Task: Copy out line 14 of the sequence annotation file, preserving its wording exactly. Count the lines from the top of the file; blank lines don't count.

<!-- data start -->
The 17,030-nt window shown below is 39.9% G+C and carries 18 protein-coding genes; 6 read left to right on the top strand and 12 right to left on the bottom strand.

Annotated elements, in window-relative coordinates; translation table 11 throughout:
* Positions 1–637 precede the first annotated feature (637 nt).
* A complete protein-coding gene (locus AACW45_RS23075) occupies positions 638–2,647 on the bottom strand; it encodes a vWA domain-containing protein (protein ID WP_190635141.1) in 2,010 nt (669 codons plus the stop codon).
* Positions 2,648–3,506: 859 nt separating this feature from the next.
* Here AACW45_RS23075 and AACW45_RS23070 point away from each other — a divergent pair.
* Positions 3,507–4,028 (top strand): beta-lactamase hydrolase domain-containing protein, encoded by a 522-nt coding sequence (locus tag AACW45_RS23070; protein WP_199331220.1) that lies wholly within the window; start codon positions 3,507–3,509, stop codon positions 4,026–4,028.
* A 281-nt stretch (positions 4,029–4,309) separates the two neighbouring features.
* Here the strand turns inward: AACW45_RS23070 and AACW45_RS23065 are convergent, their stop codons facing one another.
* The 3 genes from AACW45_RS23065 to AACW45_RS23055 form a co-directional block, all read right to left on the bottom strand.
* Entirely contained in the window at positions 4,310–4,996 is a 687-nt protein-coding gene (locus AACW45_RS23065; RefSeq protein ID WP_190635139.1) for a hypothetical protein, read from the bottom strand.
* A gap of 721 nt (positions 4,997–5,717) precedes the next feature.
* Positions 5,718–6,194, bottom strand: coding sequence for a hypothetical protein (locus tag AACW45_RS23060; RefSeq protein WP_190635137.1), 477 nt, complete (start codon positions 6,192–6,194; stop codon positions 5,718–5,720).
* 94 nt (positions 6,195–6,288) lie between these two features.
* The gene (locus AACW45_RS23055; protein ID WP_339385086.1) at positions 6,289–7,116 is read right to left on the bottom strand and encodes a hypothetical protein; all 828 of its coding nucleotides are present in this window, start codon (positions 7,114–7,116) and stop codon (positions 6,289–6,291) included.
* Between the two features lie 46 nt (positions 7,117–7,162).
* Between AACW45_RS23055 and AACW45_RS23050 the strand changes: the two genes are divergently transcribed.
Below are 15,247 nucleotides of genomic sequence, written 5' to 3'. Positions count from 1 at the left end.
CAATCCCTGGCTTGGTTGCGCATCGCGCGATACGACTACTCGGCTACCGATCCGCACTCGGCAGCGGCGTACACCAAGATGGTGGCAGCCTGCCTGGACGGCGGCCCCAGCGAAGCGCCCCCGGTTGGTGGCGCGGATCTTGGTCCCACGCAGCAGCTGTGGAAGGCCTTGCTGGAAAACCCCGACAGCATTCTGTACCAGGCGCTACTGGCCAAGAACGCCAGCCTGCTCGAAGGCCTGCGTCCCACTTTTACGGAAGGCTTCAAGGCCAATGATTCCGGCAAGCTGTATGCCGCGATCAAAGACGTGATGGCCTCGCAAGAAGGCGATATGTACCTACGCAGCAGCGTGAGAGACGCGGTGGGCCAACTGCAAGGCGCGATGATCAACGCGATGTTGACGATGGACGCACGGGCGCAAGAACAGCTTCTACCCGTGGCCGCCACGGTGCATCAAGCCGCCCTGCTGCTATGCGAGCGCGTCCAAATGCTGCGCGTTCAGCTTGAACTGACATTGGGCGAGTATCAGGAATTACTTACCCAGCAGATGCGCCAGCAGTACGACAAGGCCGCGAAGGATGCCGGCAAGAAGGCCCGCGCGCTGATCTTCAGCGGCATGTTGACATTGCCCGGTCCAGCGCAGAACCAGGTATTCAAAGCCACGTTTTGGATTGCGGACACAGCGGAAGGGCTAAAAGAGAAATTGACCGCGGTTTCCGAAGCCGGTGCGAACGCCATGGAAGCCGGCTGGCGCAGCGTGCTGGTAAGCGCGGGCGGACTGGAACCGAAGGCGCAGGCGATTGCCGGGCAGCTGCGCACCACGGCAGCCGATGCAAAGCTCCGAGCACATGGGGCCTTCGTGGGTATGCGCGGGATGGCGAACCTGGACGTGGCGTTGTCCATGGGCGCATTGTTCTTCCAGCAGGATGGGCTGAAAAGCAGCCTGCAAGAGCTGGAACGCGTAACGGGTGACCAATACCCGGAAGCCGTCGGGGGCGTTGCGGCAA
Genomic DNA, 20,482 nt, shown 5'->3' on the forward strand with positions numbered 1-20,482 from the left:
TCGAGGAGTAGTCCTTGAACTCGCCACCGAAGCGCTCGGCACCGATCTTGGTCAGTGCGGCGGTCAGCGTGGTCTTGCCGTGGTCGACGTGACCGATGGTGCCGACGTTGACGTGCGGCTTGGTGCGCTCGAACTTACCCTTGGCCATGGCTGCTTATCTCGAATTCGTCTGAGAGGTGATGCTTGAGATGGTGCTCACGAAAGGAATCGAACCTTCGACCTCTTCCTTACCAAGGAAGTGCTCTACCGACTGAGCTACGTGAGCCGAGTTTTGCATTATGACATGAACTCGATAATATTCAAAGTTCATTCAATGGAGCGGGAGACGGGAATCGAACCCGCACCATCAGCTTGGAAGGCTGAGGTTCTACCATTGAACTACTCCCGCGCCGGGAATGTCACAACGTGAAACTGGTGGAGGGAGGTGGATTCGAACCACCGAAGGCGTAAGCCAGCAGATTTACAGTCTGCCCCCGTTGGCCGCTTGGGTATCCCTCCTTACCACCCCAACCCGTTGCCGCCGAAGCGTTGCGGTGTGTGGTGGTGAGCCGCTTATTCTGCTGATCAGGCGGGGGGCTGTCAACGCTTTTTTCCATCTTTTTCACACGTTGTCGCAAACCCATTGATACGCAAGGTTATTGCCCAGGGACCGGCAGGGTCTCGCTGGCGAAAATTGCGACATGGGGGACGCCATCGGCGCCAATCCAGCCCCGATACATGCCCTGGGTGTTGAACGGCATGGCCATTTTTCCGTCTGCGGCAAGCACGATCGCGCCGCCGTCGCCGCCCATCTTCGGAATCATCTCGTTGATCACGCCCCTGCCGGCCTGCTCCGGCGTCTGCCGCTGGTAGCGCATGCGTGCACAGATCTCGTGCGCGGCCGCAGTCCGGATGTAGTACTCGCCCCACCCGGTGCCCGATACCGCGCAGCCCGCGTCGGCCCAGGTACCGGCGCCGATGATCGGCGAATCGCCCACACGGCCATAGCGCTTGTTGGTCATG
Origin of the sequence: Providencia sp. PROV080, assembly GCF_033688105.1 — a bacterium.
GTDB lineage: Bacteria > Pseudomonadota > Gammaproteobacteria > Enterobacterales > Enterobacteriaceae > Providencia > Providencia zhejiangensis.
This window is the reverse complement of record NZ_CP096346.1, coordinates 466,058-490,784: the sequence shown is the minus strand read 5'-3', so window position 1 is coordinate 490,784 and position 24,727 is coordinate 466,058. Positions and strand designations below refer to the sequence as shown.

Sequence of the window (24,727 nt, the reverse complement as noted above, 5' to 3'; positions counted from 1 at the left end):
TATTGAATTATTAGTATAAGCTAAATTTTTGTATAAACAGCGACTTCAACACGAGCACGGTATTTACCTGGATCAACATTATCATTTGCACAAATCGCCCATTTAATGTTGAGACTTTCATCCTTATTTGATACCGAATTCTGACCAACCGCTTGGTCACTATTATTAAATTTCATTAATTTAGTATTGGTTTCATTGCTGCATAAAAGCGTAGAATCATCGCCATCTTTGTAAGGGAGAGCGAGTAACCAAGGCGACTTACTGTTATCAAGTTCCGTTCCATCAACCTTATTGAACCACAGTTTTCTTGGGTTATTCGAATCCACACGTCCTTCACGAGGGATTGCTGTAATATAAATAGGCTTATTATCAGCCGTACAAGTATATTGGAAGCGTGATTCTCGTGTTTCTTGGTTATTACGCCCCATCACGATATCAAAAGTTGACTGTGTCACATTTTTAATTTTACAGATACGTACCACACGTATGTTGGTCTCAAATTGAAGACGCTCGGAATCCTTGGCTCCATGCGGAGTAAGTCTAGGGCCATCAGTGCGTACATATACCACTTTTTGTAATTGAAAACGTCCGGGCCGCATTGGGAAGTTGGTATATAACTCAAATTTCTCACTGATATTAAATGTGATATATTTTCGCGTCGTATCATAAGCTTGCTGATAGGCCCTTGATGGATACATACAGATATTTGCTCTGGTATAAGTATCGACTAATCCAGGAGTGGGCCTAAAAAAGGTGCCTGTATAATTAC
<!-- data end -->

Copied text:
* 94 nt (positions 6,195–6,288) lie between these two features.